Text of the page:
pairs is obtained, allowing certain elastic tolerances in them.
From the location of the corresponding minutia pairs it is
possible to select the regions of interest on both
fingerprints. These regions of interest can be interpreted as
the overlapped areas between both prints, and from them a
similarity score can be deduced.
The resultant similarity score is then compared with a
certain threshold in order to decide the match result:
authentication OK (both prints come from the same finger)
or authentication NOK (both prints come from different
IV. HARDWARE-SOFTWARE CO-DESIGN
Hardware-software co-design methodology for hardware-
software based systems is a well-known technique in the
current technological age. Biometrics field is not an
exception, a proof of this is the big amount of biometric
matcher or authenticator systems available nowadays in the
market . However, the emphasis of this work is the
implementation of biometric systems by making use of
reconfigurable architectures. This novel approach benefits
the reuse of hardware sources in order to obtain embedded
systems with similar performance, but with higher
flexibility and at lower cost than current systems.
A. Physical Platform
implementations of complete hardware/software systems
within a single chip. A new trend in system-on-chip design
are the System Level Integrated Circuits, which consist of a
microprocessor, program and data memory, various
peripherals, and a programmable system logic, providing
thus a reduced but reconfigurable architecture to develop
any kind of application.
Many reconfigurable FPGAs already exist in the market
. Among them, authors have selected the system-on-chip
FPSLIC from Atmel. The platform developed in this work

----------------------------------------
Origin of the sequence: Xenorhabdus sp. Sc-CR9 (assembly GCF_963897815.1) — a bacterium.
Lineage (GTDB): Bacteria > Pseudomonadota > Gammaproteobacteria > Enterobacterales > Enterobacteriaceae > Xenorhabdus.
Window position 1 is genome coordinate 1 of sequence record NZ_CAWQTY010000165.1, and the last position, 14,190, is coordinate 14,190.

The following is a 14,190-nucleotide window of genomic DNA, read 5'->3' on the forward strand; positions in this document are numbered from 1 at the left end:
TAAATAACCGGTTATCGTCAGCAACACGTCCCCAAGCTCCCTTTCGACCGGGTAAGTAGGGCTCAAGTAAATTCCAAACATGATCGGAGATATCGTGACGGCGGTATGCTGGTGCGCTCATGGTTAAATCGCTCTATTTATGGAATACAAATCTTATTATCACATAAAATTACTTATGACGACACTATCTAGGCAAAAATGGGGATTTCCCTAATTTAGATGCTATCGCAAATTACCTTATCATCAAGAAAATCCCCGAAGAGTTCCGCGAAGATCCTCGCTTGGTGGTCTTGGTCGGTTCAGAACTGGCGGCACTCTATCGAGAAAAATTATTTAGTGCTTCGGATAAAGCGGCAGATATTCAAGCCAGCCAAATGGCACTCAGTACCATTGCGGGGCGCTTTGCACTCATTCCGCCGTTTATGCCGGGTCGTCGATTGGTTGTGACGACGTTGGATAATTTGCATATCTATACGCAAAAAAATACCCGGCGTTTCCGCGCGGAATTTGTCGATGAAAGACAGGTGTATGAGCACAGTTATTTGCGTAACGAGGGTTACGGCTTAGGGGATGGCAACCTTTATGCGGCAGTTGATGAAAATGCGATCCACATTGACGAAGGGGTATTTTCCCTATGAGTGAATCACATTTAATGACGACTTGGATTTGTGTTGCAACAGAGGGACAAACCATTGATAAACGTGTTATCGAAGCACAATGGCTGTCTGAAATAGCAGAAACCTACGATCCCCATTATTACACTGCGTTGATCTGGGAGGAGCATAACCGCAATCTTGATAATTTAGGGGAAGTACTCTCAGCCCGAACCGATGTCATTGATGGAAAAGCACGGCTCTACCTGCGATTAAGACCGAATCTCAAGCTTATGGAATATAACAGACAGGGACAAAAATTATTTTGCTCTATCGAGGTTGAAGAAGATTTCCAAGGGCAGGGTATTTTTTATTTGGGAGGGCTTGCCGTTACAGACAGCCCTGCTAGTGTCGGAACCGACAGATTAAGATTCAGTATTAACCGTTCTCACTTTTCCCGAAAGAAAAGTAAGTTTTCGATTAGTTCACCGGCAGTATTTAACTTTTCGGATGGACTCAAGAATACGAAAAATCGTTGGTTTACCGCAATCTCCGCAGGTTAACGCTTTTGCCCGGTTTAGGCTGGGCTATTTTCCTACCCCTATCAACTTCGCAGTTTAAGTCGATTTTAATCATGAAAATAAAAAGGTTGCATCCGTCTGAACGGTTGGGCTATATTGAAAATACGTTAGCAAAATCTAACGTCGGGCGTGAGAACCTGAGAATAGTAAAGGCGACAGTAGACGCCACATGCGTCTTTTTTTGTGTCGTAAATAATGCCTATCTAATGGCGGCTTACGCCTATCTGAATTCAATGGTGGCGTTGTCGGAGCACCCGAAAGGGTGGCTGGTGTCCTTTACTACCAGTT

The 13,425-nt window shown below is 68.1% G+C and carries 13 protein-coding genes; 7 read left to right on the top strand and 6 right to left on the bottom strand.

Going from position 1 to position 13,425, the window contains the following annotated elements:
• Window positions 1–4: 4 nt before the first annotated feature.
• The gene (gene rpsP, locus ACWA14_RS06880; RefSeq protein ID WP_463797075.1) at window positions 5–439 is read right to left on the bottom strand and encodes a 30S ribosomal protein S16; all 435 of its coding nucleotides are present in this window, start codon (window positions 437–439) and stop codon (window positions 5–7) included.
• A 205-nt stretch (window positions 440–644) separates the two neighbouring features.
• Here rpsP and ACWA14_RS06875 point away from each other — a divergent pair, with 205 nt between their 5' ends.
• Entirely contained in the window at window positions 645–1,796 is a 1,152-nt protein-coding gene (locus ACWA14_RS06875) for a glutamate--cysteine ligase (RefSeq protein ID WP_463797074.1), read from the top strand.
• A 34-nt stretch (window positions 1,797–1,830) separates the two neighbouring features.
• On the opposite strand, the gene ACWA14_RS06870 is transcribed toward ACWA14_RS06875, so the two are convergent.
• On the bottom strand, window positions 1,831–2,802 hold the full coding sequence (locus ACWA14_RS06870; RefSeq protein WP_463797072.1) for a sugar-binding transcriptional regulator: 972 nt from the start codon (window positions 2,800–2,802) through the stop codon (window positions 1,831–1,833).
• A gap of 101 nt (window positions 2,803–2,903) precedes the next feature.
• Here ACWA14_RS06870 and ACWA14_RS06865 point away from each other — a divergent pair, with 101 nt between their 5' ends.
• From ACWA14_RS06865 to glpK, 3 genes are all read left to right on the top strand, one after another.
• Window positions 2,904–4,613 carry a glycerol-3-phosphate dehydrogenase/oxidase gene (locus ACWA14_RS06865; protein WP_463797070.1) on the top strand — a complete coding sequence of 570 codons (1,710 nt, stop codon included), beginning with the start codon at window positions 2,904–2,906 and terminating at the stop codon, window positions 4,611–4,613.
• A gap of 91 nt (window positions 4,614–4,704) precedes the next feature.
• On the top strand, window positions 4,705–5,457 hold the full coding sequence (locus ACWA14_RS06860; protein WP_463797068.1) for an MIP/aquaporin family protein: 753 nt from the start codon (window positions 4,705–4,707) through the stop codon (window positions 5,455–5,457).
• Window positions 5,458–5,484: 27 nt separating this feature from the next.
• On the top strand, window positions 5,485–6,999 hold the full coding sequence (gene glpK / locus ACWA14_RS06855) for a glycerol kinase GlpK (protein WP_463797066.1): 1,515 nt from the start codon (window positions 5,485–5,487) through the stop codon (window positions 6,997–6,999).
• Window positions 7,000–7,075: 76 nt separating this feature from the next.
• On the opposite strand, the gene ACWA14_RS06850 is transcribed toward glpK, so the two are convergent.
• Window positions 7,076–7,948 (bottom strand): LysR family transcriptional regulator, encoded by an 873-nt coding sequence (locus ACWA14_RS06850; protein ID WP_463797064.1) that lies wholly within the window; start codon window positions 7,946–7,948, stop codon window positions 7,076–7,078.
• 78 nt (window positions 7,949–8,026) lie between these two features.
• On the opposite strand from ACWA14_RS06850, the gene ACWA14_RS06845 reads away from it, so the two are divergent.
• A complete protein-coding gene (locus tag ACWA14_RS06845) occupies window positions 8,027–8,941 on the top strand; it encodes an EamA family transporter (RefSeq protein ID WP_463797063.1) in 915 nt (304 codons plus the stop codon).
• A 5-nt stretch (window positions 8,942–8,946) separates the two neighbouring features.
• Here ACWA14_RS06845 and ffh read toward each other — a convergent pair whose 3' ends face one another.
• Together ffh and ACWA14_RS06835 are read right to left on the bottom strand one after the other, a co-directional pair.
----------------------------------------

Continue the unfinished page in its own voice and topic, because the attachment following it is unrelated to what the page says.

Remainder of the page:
is based on FPSLIC device and a configuration EEPROM
The FPSLIC (Field Programmable System Level
microprocessor, its memory block (36 kbytes of
program and data memory), some peripherals such as
three programmable timers, two serial UART, one
I2C controller, one 8-bit hardware multiplier
module, as well as two I/O ports, and a 40-kgates
FPGA with dynamic reconfigurability performance,
all embedded in a SRAM-based monolithic field
The EEPROM memory is used for 2 main purposes:
a) as configuration memory, in order to store the
design that has to be downloaded into the FPSLIC
technology allows customized
incorporates one 8-bit
on power-up or at any moment during execution
b) as non-volatile memory, used to store those
application specific data such as user’s fingerprint
templates or other configuration parameters needed.
The suggested embedded system allows the hardware-
software co-design of the application. The design is stored
in the form of bitstream, which includes the FPGA
hardware content, the microprocessor program code and the
application data. It is possible to partition the application in
hardware and software tasks, thus synthesizing in the FPGA
those computationally expensive tasks, whereas the
microprocessor is in charge of executing the rest of less
complex tasks and managing also the reconfiguration of the
B. Hardware-Software Partitioning
It is assumed that template and input minutiae sets have
been already stored into the system, in enrolment and
authentication stages respectively, before starting the match
In order to partition the matching algorithm in hardware
and software tasks, a first implementation of the complete
algorithm uniquely by software is done. From here, those
more expensive tasks are identified to be implemented as
hardware tasks. Thus the microprocessor is responsible for
managing the matching process whereas in the FPGA the
local and global analysis of both minutiae sets are
implemented. Several computational coprocessors have
been synthesized into the FPGA, all of them controlled by
means of a hardware FSM (finite state machine) core block,
responsible for managing the hardware tasks under pipeline
A CORDIC coprocessor  has been synthesized
in order to accelerate the computation of distances
(SQRT function) and angles (ATAN function)
between minutia points.
A DMA controller has been implemented in order to
provide access to the memory in a fast way, without
the support of the microprocessor.
Some configuration registers have been synthesized
on the FPGA to allow the microprocessor to control
and monitor the hardware processing.
The application block diagram is shown in Fig. 6.
Fig. 6. Fingerprint matching application block diagram.
C. Reconfigurable Hardware Stages
Owing to the limited hardware resources available in the
current FPGA, and the computational overhead present
during local and global minutiae analysis, FPGA run-time
reconfiguration has been needed in order to increase the
effective functional density of the current design. The
matching algorithm has been split in two stages: the first